Draco had thought that he would be endlessly bored in the company of the Ministry people—mostly Aurors and workers from the Department for the Control and Regulation of Magical Creatures—who made up Harry's friends and colleagues. He had expected to encounter mindless chatter or people who would try to use him to get close to Harry.

He had not expected hostile silence, or conversations dying whenever he passed near a clump of guests, as if his presence were poison to intellectual exchange.

But just because he had not expected it did not mean that he allowed it to take him by surprise. He fetched himself and Harry wine and sandwiches and the small slices of tomato that, lately, all the wizards at all the receptions and parties he intended seemed to think were necessary to serve to their guests. He smiled and nodded at the people he recognized, and offered grave bows to the people he didn't, or whom he didn't think he could be on such familiar terms with, including the Head Auror, Kingsley Shacklebolt. He stayed near Harry when he could, but didn't monopolize his time.

And slowly, as the evening went on, the tenor of some of the conversations around him changed. Draco encountered more slow, thoughtful looks, and fewer people who acted as though he had hydrophobia. A few engaged him in sudden exchanges, or turned from their own groups to involve him as he walked by. Draco would respond with calm graciousness at each time, apparently thankful for the attentions but not panting after them.

This is the environment that my parents trained me to thrive in, he wanted to say, each time he saw the eyes widening with ill-concealed surprise and respect. Charm and tact is largely a matter of saying the right thing at the right time. You shouldn't find yourself startled when you're manipulated by someone with the name of Malfoy.

Of course, perhaps they had thought he would be rude just to be rude, even though he possessed the power of charming them if he wanted. Draco concealed a snort behind his wineglass. Lucius's erratic behavior in the past seven years, which included refusing invitations even from those he knew well, wouldn't have helped correct that impression.

But maybe he could.

Draco paused over a small bite of cheese and looked at the far wall with unseeing eyes. He hadn't considered that before, because his own obsession with Harry had blinded him to anything but the personal benefits that would come from making love to Harry, or destroying him, or winning his forgiveness. But there could be some benefits for the family as well, wouldn't there? They hadn't been acknowledged by as many people as they should have been since the war, but how much of that was their own fault? How much had they tried to win acceptance?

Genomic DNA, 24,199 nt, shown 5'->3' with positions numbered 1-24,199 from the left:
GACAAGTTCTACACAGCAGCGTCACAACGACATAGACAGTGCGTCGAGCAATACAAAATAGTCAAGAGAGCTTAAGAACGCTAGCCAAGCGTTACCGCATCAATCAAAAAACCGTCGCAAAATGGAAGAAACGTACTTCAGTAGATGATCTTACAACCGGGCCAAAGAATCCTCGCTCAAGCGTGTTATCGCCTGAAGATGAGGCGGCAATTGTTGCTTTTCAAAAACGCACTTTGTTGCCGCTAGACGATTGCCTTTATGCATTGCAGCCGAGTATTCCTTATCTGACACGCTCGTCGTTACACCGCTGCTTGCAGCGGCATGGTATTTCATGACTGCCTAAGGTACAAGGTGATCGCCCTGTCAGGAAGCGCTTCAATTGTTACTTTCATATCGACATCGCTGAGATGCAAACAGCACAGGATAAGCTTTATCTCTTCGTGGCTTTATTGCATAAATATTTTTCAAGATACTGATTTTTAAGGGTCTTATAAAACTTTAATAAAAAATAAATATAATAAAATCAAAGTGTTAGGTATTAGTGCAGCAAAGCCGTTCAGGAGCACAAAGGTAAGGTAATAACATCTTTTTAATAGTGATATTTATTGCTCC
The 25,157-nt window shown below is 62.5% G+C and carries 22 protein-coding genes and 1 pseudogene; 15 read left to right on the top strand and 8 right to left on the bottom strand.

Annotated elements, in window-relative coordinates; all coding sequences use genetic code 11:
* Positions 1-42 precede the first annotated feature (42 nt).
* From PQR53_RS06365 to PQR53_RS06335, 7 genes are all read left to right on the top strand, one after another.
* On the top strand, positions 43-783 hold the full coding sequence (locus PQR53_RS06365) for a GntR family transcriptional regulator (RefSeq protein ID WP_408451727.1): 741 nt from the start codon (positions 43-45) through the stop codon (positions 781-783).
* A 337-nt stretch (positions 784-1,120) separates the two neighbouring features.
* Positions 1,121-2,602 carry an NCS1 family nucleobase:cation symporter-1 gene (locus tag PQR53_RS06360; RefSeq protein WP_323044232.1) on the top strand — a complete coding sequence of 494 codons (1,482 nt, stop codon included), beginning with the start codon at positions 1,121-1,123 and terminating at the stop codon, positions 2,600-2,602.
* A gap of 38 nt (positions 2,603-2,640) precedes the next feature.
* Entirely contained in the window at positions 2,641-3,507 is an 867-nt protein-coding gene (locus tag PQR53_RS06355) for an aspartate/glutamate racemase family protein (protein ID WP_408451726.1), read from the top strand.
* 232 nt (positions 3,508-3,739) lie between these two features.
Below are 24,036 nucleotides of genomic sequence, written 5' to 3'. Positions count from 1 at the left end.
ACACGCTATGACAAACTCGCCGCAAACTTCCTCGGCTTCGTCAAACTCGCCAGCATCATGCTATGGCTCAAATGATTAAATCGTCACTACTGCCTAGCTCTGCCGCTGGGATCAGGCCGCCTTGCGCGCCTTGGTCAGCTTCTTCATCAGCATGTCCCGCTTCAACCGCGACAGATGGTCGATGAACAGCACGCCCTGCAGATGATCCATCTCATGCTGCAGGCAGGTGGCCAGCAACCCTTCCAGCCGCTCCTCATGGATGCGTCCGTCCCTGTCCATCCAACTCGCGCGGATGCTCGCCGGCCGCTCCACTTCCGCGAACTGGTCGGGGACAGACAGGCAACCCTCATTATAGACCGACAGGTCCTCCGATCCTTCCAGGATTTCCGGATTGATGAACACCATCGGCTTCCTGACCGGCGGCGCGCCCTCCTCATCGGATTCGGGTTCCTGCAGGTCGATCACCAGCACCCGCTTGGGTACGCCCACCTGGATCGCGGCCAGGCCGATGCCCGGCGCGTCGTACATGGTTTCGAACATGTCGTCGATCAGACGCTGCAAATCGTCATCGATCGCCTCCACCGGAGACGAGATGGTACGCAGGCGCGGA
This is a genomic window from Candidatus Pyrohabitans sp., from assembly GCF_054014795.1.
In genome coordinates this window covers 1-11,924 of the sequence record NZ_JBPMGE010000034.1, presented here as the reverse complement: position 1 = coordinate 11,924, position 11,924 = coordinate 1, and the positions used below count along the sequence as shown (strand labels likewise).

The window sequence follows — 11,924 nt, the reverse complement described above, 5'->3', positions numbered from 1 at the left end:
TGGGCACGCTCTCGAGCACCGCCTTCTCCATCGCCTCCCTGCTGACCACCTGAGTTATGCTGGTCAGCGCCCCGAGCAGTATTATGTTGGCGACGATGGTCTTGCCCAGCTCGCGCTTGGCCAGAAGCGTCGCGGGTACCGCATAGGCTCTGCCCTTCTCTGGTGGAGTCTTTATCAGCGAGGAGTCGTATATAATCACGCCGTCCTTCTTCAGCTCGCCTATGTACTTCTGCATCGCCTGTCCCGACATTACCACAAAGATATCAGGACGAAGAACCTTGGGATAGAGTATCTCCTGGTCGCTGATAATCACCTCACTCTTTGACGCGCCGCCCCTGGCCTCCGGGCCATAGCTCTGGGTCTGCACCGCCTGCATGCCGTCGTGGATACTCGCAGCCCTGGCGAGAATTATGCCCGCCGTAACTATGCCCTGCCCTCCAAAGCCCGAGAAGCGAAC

Not much, Draco thought, his pulse racing in his throat. But that will have to change now anyway, since I'm with Harry. I might as well use what I can for my own advantage—something that Harry is unlikely to notice, on the one hand, or disapprove of, on the other, since it will also involve me making nice to his friends.

Draco began to smile. This was a world he understood, the kind of environment he had indeed been trained to navigate. He would triumph in it, and he would establish his own name, connected to but separate from Harry's.

For the first time in years, some of the strands of the obsession that had shut him away from the world cracked, and he began to breathe again.


"Harry, what is wrong with Malfoy?"

"What do you mean?" Harry turned, expecting to find Draco enchanting Kingsley's arse to do a lap-dance. Ron had that kind of tone.

Instead, he found him talking to an older witch whom Harry recognized as Wilhelmina Gibbons, an unearthly bore most of the department went out of their way in order to avoid. She was speaking with an expression of shining amusement that made her look almost companionable. Draco endured the roar of her words, which Harry knew to be considerable, with a faint smile, almost as if he weren't enduring them at all.

"He's talking to her," Harry said.


Harry smiled a little. A constriction he hadn't known was tightening around his chest relaxed.

"Because," he said, "he apparently wants to be on his best behavior."

He left Ron giving Gibbons a dubious glance, as if she might turn out to have ties to evil pure-blood wizards he had never considered, and went to the table of food. Draco had fetched him a few sandwiches this evening, but Harry was still hungry. Besides, he thought he could return the gesture.

"Mr. Potter."

Harry turned around curiously. He didn't recognize the pleasant-looking man who stood beside him, but his smile wasn't nastily sharp, so Harry returned his nod.